Conclusions: PAN + AZA doubled the rate of composite CR compared with AZA in pts with higher-risk MDS, CMML, or AML not eligible for stem cell transplant. However, the ORR and 1-year survival rates were similar for the 2 arms, with higher rates of AEs and on-treatment deaths in the PAN + AZA arm. Notably, the dose and schedule of PAN used in this study differ considerably from the dose and schedule approved for use in multiple myeloma. Therefore, in MDS, CMML, and AML, further optimization of the PAN dose and schedule in combination with AZA is needed to improve the efficacy and tolerability of this combination.

Disclosures

Sekeres:Amgen: Membership on an entity's Board of Directors or advisory committees; TetraLogic: Membership on an entity's Board of Directors or advisory committees; Celgene Corporation: Membership on an entity's Board of Directors or advisory committees. Graux:Celgene: Honoraria, Membership on an entity's Board of Directors or advisory committees; Novartis: Honoraria, Membership on an entity's Board of Directors or advisory committees; Amgen: Honoraria, Membership on an entity's Board of Directors or advisory committees. Cavenagh:Novartis: Honoraria, Membership on an entity's Board of Directors or advisory committees, Speakers Bureau; Janssen: Honoraria, Membership on an entity's Board of Directors or advisory committees, Speakers Bureau; Amgen: Honoraria, Membership on an entity's Board of Directors or advisory committees, Speakers Bureau; Celgene: Honoraria, Membership on an entity's Board of Directors or advisory committees, Speakers Bureau. Fenaux:Janssen: Honoraria, Research Funding; Novartis: Honoraria, Research Funding; Amgen: Honoraria, Research Funding; Celgene Corporation: Honoraria, Research Funding. DeAngelo:Incyte: Other: Consulting or Advisory Role; Pfizer: Other: Consulting or Advisory Role; Novartis: Other: Consulting or Advisory Role; BMS: Other: Consulting or Advisory Role; ARIAD Pharmaceuticals Inc.: Other: Consulting & Advisory Role; Amgen: Other: Consulting or Advisory Role. Yee:Oncoethix: Research Funding; Astex: Research Funding; Celgene: Membership on an entity's Board of Directors or advisory committees, Research Funding; Novartis: Membership on an entity's Board of Directors or advisory committees, Research Funding. Zhu:Celgene Canada: Membership on an entity's Board of Directors or advisory committees; Novartis Canada: Membership on an entity's Board of Directors or advisory committees; Janssen: Membership on an entity's Board of Directors or advisory committees. Valcarcel:Amgen: Honoraria, Membership on an entity's Board of Directors or advisory committees, Speakers Bureau; GSK: Honoraria, Membership on an entity's Board of Directors or advisory committees, Speakers Bureau; Novartis: Honoraria, Speakers Bureau; Celgene: Honoraria, Membership on an entity's Board of Directors or advisory committees, Speakers Bureau. Borbenyi:Novartis: Membership on an entity's Board of Directors or advisory committees. Wegener:Novartis: Employment. Gazi:Novartis Pharma AG: Employment. Acharyya:Novartis Pharmaceuticals Corporation: Employment. Binlich:Novartis: Employment. Ottmann:Astra Zeneca: Honoraria, Membership on an entity's Board of Directors or advisory committees; Bristol Myers Squibb: Honoraria, Membership on an entity's Board of Directors or advisory committees; Ariad: Consultancy, Honoraria, Membership on an entity's Board of Directors or advisory committees; Pfizer: Consultancy, Honoraria, Membership on an entity's Board of Directors or advisory committees; Novartis: Consultancy, Honoraria, Membership on an entity's Board of Directors or advisory committees, Research Funding.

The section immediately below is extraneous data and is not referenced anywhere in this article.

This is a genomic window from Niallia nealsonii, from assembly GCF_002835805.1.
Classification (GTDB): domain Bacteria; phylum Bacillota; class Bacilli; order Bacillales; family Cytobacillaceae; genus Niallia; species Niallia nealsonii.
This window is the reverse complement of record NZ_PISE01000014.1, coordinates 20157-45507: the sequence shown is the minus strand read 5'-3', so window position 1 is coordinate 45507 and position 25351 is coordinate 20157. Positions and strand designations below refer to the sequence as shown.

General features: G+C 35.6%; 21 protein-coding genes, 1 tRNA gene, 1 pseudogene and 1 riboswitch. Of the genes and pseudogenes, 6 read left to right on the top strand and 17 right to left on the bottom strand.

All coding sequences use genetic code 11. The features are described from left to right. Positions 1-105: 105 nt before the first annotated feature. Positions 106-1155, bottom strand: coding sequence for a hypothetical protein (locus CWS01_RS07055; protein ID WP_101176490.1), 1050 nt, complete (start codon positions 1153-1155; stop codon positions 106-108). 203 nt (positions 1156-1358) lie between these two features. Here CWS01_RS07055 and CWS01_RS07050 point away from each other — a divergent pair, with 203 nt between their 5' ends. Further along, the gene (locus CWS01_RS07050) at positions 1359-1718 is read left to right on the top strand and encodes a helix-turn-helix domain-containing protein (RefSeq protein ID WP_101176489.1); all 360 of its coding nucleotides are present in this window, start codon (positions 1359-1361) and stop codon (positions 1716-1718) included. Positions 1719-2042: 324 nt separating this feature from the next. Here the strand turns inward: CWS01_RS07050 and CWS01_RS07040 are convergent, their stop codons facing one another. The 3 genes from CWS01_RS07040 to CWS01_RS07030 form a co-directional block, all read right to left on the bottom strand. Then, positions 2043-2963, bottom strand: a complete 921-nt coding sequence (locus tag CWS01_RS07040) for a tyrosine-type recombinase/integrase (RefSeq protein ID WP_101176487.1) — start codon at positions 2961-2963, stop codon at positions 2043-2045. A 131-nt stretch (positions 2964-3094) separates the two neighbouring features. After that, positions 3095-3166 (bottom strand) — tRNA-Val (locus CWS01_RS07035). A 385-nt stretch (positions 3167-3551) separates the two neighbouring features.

Author notes

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Asterisk with author names denotes non-ASH members.